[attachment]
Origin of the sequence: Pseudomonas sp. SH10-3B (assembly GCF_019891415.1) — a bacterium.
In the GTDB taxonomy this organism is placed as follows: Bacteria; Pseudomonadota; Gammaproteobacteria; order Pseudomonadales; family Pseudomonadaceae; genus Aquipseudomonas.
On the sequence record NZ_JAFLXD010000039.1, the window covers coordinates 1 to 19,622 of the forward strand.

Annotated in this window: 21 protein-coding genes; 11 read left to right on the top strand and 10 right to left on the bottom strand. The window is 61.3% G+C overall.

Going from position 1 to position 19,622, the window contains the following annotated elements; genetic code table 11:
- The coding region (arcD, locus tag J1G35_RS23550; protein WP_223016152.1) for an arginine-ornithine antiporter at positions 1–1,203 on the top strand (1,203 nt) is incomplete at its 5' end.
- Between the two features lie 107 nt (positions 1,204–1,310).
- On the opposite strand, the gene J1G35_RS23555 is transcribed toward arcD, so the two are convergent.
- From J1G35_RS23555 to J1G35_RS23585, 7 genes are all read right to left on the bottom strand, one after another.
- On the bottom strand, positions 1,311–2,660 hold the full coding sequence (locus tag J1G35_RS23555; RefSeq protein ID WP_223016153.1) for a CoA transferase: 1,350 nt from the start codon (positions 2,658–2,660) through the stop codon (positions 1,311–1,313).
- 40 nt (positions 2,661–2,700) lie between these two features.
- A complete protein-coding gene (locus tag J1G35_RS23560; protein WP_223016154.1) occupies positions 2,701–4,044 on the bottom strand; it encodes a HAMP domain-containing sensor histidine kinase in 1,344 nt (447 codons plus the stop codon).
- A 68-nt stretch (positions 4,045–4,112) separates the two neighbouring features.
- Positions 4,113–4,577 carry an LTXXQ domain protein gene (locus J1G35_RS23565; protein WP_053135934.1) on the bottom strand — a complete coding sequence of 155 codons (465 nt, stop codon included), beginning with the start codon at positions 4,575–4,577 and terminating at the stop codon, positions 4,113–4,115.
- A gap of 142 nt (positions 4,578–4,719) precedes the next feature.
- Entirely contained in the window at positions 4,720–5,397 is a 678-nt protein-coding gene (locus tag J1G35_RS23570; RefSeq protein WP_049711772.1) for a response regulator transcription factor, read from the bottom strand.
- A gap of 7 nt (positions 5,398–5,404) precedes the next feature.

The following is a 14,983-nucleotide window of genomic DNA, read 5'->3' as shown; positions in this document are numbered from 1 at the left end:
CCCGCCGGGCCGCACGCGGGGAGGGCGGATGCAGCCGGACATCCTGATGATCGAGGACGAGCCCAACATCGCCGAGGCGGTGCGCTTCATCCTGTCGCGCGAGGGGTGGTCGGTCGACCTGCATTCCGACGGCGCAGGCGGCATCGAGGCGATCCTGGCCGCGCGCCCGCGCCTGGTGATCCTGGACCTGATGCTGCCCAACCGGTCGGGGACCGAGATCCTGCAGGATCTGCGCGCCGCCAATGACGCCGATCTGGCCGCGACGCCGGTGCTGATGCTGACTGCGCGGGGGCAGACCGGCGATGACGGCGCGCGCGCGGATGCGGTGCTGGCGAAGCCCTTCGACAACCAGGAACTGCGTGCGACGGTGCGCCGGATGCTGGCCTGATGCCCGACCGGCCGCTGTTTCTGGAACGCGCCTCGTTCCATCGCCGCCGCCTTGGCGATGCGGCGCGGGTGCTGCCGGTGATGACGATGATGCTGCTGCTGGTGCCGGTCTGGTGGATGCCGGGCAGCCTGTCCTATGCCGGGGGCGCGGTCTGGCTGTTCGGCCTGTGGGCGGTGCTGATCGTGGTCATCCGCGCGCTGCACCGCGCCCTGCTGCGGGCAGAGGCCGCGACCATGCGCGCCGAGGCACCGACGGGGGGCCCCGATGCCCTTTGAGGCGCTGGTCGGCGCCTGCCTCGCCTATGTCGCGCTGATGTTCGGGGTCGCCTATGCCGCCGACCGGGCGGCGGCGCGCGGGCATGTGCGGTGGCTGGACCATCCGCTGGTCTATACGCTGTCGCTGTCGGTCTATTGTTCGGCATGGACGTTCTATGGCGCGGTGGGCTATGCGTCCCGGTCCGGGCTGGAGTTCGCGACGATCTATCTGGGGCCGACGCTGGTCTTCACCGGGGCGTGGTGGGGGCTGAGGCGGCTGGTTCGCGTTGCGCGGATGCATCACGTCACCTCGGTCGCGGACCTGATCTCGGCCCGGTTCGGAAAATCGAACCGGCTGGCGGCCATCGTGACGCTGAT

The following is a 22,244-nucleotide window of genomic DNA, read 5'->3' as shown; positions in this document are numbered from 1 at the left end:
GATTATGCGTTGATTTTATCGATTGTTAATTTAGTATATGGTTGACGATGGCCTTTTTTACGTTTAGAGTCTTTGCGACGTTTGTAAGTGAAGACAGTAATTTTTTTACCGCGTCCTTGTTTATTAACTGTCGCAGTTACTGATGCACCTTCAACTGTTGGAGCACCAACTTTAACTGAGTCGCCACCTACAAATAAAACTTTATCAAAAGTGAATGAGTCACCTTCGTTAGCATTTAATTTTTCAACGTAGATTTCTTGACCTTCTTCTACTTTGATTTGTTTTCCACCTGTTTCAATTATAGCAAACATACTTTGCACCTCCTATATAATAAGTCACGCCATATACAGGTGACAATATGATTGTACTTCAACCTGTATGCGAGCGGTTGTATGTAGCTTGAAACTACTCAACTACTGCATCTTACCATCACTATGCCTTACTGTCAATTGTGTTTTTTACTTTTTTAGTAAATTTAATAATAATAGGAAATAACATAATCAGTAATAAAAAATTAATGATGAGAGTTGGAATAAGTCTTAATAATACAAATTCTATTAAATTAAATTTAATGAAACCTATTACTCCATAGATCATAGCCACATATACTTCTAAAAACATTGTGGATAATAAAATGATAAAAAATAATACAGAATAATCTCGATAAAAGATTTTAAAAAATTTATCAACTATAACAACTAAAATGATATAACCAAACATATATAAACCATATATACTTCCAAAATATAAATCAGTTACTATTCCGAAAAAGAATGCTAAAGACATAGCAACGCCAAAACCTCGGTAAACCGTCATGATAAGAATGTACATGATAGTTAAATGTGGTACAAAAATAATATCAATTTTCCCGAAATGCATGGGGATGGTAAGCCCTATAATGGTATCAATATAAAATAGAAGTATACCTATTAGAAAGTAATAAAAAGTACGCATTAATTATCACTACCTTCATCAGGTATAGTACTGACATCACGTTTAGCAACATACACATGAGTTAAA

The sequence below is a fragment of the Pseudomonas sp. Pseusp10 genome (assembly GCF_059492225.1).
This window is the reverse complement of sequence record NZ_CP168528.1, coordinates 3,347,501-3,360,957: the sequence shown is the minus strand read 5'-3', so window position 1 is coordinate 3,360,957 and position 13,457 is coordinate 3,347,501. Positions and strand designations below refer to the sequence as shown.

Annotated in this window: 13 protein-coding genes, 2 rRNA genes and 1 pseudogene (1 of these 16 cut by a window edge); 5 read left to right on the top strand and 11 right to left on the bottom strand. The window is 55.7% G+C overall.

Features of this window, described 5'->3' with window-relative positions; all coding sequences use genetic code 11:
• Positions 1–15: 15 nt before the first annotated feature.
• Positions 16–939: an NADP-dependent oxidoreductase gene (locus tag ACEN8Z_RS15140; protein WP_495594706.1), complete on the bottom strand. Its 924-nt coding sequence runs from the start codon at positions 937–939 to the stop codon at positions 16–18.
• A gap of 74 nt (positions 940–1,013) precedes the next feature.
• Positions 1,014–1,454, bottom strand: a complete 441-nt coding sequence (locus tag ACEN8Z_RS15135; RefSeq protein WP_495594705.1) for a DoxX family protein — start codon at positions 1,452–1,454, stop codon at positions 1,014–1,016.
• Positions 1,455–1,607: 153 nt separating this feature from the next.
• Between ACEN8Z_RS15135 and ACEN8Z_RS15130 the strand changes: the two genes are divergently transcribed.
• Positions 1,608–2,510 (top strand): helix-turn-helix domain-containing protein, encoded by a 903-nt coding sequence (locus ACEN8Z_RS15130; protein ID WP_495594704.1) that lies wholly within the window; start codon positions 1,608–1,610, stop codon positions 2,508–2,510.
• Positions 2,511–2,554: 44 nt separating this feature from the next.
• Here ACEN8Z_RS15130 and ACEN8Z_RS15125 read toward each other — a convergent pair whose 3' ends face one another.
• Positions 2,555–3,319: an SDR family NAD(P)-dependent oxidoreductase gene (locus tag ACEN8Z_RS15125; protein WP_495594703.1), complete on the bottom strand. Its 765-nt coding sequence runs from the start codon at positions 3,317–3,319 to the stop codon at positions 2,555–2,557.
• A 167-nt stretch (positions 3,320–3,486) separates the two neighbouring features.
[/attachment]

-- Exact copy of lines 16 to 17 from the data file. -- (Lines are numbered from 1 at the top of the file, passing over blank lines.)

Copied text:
- Entirely contained in the window at positions 4,720–5,397 is a 678-nt protein-coding gene (locus tag J1G35_RS23570; RefSeq protein WP_049711772.1) for a response regulator transcription factor, read from the bottom strand.
- A gap of 7 nt (positions 5,398–5,404) precedes the next feature.